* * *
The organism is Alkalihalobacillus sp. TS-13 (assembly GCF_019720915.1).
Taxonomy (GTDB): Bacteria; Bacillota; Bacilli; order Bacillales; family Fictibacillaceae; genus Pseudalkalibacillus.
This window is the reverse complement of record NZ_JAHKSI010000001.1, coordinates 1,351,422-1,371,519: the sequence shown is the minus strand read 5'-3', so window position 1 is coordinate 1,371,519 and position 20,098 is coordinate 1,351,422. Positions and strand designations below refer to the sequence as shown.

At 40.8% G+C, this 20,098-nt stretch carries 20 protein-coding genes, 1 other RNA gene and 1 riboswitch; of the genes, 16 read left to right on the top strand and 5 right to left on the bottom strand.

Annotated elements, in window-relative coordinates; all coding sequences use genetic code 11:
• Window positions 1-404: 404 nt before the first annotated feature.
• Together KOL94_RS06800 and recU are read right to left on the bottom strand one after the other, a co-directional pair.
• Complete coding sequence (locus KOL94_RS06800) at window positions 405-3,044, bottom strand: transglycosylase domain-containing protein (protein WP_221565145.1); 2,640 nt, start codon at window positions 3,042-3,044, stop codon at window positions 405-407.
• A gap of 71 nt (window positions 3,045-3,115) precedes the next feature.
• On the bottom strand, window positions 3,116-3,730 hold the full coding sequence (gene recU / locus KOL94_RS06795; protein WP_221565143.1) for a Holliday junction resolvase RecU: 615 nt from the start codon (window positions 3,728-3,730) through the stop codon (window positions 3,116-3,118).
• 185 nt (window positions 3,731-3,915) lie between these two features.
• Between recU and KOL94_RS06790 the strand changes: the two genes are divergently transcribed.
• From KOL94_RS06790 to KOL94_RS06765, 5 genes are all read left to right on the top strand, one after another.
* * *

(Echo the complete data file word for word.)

The organism is Alkalihalobacillus sp. TS-13 (assembly GCF_019720915.1).
Taxonomy (GTDB): Bacteria; Bacillota; Bacilli; order Bacillales; family Fictibacillaceae; genus Pseudalkalibacillus.
This window is the reverse complement of record NZ_JAHKSI010000001.1, coordinates 1,351,422-1,371,519: the sequence shown is the minus strand read 5'-3', so window position 1 is coordinate 1,371,519 and position 20,098 is coordinate 1,351,422. Positions and strand designations below refer to the sequence as shown.

At 40.8% G+C, this 20,098-nt stretch carries 20 protein-coding genes, 1 other RNA gene and 1 riboswitch; of the genes, 16 read left to right on the top strand and 5 right to left on the bottom strand.

Annotated elements, in window-relative coordinates; all coding sequences use genetic code 11:
• Window positions 1-404: 404 nt before the first annotated feature.
• Together KOL94_RS06800 and recU are read right to left on the bottom strand one after the other, a co-directional pair.
• Complete coding sequence (locus KOL94_RS06800) at window positions 405-3,044, bottom strand: transglycosylase domain-containing protein (protein WP_221565145.1); 2,640 nt, start codon at window positions 3,042-3,044, stop codon at window positions 405-407.
• A gap of 71 nt (window positions 3,045-3,115) precedes the next feature.
• On the bottom strand, window positions 3,116-3,730 hold the full coding sequence (gene recU / locus KOL94_RS06795; protein WP_221565143.1) for a Holliday junction resolvase RecU: 615 nt from the start codon (window positions 3,728-3,730) through the stop codon (window positions 3,116-3,118).
• 185 nt (window positions 3,731-3,915) lie between these two features.
• Between recU and KOL94_RS06790 the strand changes: the two genes are divergently transcribed.
• From KOL94_RS06790 to KOL94_RS06765, 5 genes are all read left to right on the top strand, one after another.